LIHU‘E — A recent study out of the University of Hawai‘i at Manoa School of Ocean and Earth Science and Technology suggests future sea levels will be more variable this century as ocean warming increases.
The study was published in Communications Earth &Environment and led by Matthew Widlansky, associate director of the UH Sea Level Center. It assessed future sea-level projections from global climate models.
The research team found that while future sea-level variability changes are uncertain in many locations, nearly all of the 29 models they analyzed agreed on an overall tendency for the variability to increase on seasonal-to-interannual timescales.
“Whereas it is well understood that the rate of global mean sea-level rise will accelerate with future warming, in part due to the oceans expanding faster at higher temperatures, it was previously unexplored how this nonlinear thermal expansion property of seawater will affect future sea-level variability,” said Widlansky.
Sea-level variability alters tidal cycles and enhances the risks of coastal flooding and erosion beyond changes associated with sea-level rise.
Sea-level rise, according to researchers, is occurring as Earth warms due to two main factors: melting of land-based ice such as glaciers and ice sheets, and the expansion of seawater as it warms — termed thermal expansion. Previously unknown was whether the rate of thermal expansion, which accelerates with warming, will also affect the variability of sea level.
“Following thermodynamic laws, sea-level variability increases in a warmer climate because the same temperature variations, for example related to the seasonal cycle, cause larger buoyancy and sea-level fluctuations,” added Fabian Schloesser, a researcher at the UH Sea Level Center who collaborated on the study.
In places where changes due to ocean thermodynamics and other climate variability processes align, the team found the largest increases in future sea-level variability.
Coastal flooding occurs increasingly often due to a combination of slowly rising sea levels and ocean variability. The new findings, therefore, further emphasize the importance of sea-level monitoring and forecasting.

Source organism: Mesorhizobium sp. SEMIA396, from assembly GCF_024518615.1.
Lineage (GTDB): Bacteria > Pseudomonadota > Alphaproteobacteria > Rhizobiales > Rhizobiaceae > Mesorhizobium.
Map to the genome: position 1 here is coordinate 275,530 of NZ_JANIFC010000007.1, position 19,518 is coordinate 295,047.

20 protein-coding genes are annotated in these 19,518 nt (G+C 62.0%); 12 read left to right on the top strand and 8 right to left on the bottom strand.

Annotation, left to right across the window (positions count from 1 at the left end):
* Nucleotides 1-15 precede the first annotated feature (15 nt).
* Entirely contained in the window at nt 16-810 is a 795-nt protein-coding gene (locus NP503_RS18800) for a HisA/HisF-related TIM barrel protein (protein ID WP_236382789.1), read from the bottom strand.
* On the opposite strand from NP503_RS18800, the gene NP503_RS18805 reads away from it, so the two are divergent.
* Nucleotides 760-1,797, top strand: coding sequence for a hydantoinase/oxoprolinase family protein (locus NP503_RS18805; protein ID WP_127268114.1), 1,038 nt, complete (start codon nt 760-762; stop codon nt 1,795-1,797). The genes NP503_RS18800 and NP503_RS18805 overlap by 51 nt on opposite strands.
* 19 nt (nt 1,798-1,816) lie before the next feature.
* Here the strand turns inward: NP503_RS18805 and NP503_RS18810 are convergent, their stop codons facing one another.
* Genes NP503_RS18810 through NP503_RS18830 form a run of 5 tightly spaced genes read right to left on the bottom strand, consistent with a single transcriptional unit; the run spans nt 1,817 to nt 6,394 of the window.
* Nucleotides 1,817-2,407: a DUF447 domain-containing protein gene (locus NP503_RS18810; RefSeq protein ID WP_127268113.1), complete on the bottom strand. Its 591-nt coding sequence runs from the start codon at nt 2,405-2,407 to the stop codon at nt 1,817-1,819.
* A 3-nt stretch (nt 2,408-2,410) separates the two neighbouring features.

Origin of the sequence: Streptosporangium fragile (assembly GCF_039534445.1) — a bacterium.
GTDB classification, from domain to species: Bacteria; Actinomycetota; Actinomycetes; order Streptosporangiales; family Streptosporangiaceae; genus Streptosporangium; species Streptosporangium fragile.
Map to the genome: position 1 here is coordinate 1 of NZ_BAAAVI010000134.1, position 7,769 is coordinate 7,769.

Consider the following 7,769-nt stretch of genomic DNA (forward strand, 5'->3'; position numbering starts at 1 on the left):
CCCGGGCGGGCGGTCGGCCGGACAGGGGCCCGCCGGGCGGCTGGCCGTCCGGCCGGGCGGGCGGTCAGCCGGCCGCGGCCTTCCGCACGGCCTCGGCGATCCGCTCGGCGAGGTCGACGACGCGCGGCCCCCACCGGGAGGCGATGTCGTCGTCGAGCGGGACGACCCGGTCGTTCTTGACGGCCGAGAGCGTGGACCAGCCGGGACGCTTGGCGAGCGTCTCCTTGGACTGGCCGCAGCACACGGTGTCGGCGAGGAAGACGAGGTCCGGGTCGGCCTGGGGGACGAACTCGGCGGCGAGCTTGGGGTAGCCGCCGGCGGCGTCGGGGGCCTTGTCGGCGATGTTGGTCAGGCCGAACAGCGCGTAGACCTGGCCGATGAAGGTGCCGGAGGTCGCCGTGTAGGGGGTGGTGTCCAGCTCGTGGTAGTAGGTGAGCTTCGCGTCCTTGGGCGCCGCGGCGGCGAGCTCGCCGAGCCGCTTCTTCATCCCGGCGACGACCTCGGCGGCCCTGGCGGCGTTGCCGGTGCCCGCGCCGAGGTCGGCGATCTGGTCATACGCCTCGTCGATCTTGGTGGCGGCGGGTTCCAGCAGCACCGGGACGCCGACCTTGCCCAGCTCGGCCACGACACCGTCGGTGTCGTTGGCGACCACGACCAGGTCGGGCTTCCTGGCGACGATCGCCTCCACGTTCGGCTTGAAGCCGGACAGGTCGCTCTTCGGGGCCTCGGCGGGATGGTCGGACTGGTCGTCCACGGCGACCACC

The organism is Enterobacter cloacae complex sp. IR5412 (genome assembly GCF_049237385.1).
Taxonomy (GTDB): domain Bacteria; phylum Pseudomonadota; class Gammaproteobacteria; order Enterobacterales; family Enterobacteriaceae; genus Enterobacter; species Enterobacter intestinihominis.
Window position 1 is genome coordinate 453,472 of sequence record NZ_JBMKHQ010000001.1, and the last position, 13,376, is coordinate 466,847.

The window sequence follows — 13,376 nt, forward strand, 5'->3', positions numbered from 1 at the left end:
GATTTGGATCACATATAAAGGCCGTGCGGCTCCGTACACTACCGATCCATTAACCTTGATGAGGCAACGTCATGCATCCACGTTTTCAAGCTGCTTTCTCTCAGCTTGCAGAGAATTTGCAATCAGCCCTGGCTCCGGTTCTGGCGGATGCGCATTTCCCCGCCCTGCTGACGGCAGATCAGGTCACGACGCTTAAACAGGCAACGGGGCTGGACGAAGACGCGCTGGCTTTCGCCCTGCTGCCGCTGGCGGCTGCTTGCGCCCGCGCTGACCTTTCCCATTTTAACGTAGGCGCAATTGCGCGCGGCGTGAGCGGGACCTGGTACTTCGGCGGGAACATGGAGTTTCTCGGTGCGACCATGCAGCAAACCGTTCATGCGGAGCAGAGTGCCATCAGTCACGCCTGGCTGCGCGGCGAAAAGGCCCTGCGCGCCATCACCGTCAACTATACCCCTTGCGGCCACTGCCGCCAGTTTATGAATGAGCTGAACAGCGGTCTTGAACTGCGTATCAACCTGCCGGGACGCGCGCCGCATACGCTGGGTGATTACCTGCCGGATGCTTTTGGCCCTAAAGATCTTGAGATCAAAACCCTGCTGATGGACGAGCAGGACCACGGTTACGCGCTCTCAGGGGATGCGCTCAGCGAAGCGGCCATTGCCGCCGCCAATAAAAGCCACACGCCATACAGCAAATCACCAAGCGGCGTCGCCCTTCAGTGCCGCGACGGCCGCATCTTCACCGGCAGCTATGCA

“Forecasting can potentially provide alerts months in advance if sea levels are likely to cause tides to be more extreme than otherwise expected,” said Widlansky.
While the science team explores how to develop better forecast outlooks, the UH Sea Level Center is actively monitoring extremes through a global network of tide gauge observations, including in Honolulu.
On Kaua‘i, several efforts are ongoing to monitor sea-level rise, the impact of King Tides, and to assess the potential future impacts of rising waters.
One of those efforts is the West Kaua‘i Community Vulnerability Assessment, which combined local knowledge of the landscape of West Kaua‘i with researchers’ data to document areas of West Kaua‘i that are vulnerable to sea-level rise.
The final report for the West Kaua‘i Community Vulnerability Assessment was released in June 2020, and lists an inventory of exposed assets, including potable water supply infrastructure and agricultural areas that could be prone to flooding; details the levels of high-tide flooding; and lists cultural and historic resources that could be threatened by sea-level rise.
Jessica Else, editor-in-chief, can be reached at 245-0457 or firstname.lastname@example.org.